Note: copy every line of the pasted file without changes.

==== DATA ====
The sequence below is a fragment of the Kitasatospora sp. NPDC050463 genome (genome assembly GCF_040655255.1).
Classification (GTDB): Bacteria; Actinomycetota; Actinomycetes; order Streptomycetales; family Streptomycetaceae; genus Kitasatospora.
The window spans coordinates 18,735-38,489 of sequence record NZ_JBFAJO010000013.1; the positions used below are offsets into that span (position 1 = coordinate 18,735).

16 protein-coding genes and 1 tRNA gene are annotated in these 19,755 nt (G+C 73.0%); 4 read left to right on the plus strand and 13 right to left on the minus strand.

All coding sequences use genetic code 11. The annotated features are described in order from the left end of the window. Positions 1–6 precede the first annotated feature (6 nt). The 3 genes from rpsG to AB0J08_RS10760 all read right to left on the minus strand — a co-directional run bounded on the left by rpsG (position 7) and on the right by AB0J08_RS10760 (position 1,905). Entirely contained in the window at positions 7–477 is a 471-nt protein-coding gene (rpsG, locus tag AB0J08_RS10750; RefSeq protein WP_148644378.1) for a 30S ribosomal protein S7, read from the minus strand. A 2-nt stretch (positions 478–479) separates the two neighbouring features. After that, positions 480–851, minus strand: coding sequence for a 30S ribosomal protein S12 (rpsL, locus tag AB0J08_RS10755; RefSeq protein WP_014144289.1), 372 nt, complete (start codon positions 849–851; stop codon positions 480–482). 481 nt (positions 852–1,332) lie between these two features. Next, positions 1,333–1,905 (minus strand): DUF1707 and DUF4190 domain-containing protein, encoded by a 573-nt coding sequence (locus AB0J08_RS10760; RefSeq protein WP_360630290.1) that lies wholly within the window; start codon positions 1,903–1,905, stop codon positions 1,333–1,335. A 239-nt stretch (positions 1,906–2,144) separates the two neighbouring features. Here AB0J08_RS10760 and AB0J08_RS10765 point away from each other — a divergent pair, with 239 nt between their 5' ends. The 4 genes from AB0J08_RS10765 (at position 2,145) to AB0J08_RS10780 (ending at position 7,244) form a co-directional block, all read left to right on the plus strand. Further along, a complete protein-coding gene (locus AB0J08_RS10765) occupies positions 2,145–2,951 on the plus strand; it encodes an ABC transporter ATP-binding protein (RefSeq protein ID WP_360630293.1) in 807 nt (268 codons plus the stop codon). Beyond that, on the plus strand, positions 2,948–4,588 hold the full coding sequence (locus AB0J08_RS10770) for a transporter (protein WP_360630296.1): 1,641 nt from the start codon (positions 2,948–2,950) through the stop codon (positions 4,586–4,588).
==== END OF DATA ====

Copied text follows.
The sequence below is a fragment of the Kitasatospora sp. NPDC050463 genome (genome assembly GCF_040655255.1).
Classification (GTDB): Bacteria; Actinomycetota; Actinomycetes; order Streptomycetales; family Streptomycetaceae; genus Kitasatospora.
The window spans coordinates 18,735-38,489 of sequence record NZ_JBFAJO010000013.1; the positions used below are offsets into that span (position 1 = coordinate 18,735).

16 protein-coding genes and 1 tRNA gene are annotated in these 19,755 nt (G+C 73.0%); 4 read left to right on the plus strand and 13 right to left on the minus strand.

All coding sequences use genetic code 11. The annotated features are described in order from the left end of the window. Positions 1–6 precede the first annotated feature (6 nt). The 3 genes from rpsG to AB0J08_RS10760 all read right to left on the minus strand — a co-directional run bounded on the left by rpsG (position 7) and on the right by AB0J08_RS10760 (position 1,905). Entirely contained in the window at positions 7–477 is a 471-nt protein-coding gene (rpsG, locus tag AB0J08_RS10750; RefSeq protein WP_148644378.1) for a 30S ribosomal protein S7, read from the minus strand. A 2-nt stretch (positions 478–479) separates the two neighbouring features. After that, positions 480–851, minus strand: coding sequence for a 30S ribosomal protein S12 (rpsL, locus tag AB0J08_RS10755; RefSeq protein WP_014144289.1), 372 nt, complete (start codon positions 849–851; stop codon positions 480–482). 481 nt (positions 852–1,332) lie between these two features. Next, positions 1,333–1,905 (minus strand): DUF1707 and DUF4190 domain-containing protein, encoded by a 573-nt coding sequence (locus AB0J08_RS10760; RefSeq protein WP_360630290.1) that lies wholly within the window; start codon positions 1,903–1,905, stop codon positions 1,333–1,335. A 239-nt stretch (positions 1,906–2,144) separates the two neighbouring features. Here AB0J08_RS10760 and AB0J08_RS10765 point away from each other — a divergent pair, with 239 nt between their 5' ends. The 4 genes from AB0J08_RS10765 (at position 2,145) to AB0J08_RS10780 (ending at position 7,244) form a co-directional block, all read left to right on the plus strand. Further along, a complete protein-coding gene (locus AB0J08_RS10765) occupies positions 2,145–2,951 on the plus strand; it encodes an ABC transporter ATP-binding protein (RefSeq protein ID WP_360630293.1) in 807 nt (268 codons plus the stop codon). Beyond that, on the plus strand, positions 2,948–4,588 hold the full coding sequence (locus AB0J08_RS10770) for a transporter (protein WP_360630296.1): 1,641 nt from the start codon (positions 2,948–2,950) through the stop codon (positions 4,586–4,588).